Up today is a team-by-team look at some potential September callups. It’s a lengthy one, so let’s jump right in.
Baltimore: With Henry Urrutia struggling in Triple-A and essentially having his 2014 campaign go down as a lost year, first baseman Christian Walker stands the Orioles’ most interesting possible callup. The 23-year-old is at .297/.387/.475 in 27 games for Triple-A Norfolk after hitting .301/.367/.516 in 95 games for Double-A Bowie earlier this year. Overall, Walker has 24 homers and 91 RBI in 467 at-bats. The Orioles would have the option of using the 2012 fourth-round pick over Steve Pearce at first base if Manny Machado (knee) remains sidelined into September. Still, the current guess is that Machado will be back for the final month, making Walker less of a sleeper. … Urrutia, for what it’s worth, has hit just .236/.258/.297 in 148 at-bats at Norfolk. … Speedster Quintin Berry figures to get the call as a pinch-runner and defensive replacement, but it probably won’t be a significant enough role to give him any fantasy value.
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Boston: The Red Sox will call up plenty of interesting names, but will they find time for them? Mookie Betts will rejoin the outfield, but he probably won’t get more than a couple of starts per week unless someone gets hurt. Bryce Brentz (.245/.338/.467) and Garin Cecchini (.250/.323/.354) figure to have minimal roles off the bench, not that either really deserves more after lukewarm campaigns in Triple-A. … Catcher Blake Swihart isn’t on the 40-man yet, so he probably won’t be added. … The rotation is the more interesting topic for Boston. Anthony Ranaudo has been up and down a couple of times recently, and he seems like the best bet to get a longer look. 2011 first-round pick Matt Barnes, though, is coming on strong, with a 1.95 ERA in five starts since the break. Henry Owens, who was bumped up to Triple-A earlier this month, is the biggest talent of all, but he’ll probably have to wait until 2015 for his turn. Either Ranaudo or Barnes would be worth grabbing in AL-only leagues if given a spot.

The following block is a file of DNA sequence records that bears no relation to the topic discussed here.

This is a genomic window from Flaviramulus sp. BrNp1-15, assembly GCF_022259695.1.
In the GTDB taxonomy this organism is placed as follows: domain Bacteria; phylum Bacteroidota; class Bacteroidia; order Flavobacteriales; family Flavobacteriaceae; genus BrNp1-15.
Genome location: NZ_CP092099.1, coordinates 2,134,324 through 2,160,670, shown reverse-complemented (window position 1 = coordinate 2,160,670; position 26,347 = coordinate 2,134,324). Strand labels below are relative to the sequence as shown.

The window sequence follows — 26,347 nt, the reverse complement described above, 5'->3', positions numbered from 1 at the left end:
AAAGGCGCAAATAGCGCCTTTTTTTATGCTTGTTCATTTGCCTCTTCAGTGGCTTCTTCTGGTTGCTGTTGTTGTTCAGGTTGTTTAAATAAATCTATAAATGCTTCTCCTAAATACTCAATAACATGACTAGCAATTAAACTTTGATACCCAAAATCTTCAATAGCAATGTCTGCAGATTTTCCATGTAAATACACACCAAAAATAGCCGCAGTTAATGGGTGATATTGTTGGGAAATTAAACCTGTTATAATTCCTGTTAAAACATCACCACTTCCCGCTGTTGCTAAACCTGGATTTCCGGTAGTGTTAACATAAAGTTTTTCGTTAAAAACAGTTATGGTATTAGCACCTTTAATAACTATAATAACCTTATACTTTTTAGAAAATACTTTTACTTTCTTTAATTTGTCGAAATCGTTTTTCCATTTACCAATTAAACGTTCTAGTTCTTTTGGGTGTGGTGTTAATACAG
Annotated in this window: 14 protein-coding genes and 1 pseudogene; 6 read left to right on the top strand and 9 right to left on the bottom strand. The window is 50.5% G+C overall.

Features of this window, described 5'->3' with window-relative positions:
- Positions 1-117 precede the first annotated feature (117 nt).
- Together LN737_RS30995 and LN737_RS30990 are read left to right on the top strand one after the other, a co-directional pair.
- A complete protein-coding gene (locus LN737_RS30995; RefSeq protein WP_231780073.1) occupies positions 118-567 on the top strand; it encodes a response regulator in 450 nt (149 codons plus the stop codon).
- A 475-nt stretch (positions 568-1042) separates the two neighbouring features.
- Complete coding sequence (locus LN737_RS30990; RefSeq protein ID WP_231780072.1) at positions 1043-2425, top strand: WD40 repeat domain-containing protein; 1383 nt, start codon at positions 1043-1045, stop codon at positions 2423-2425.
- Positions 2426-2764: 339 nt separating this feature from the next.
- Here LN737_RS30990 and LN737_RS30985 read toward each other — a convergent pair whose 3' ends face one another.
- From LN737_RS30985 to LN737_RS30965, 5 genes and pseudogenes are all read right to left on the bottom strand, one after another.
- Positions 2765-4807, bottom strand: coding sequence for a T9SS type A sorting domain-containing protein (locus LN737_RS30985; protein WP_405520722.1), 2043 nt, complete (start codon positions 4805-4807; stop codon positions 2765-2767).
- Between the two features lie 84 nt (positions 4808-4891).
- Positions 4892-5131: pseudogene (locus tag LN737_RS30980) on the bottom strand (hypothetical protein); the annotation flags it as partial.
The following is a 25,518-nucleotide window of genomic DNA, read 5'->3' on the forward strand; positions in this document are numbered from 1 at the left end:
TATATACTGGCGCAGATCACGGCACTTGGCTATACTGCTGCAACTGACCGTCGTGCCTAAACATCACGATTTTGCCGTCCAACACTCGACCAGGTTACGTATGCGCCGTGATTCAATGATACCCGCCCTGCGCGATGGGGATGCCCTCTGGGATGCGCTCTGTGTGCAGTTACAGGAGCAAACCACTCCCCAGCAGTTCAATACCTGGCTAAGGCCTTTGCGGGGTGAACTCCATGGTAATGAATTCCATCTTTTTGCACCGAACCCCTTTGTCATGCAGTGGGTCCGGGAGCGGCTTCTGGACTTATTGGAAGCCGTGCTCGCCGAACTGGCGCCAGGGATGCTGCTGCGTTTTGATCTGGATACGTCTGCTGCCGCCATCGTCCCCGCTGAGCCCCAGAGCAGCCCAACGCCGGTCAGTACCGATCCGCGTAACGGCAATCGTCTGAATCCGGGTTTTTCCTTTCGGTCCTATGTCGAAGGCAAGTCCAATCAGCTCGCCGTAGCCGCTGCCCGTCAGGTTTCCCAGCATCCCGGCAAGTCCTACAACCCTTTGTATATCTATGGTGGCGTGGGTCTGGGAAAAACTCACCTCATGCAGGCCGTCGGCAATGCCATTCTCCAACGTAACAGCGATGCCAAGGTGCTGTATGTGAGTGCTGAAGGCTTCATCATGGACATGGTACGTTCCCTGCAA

Chicago: Marcus Semien and Matt Davidson were supposed to claim starting spots in the White Sox infield by now, but neither has met expectations at Charlotte. Davidson, the return in last winter’s Addison Reed deal, has been a bust, hitting .207/.299/.382 with 144 strikeouts in 421 at-bats. Semien hasn’t been that bad; he just hasn’t hit for average. Right now, he’s at .241/.356/.450 while playing shortstop about half of the time. If the White Sox make a change anywhere, it figures to be at second base, since Gordon Beckham is deserving of being kicked to the curb this winter anyway. However, they also have top prospect Micah Johnson as a possibility there. Semien has been the more productive player, as Johnson has hit a mediocre .276/.315/.371 since being bumped up to Triple-A. Johnson has also been a disappointment in the steal department, going 22-for-35 this year after swiping 84 bases in 110 attempts last year. Semien seems like the better bet for September to me. … Outfielder Michael Taylor also deserves some mention here, as he’s hit .331/.410/.531 since being picked up from the A’s. Alas, with Avisail Garcia back, there isn’t much room for him at the moment. Perhaps a late Alejandro De Aza deal would change that. … Erik Johnson has had a very rough go of it in Triple-A, with a 6.73 ERA and a 63/54 K/BB ratio in 105 2/3 innings since being sent down, so he shouldn’t be a factor in September.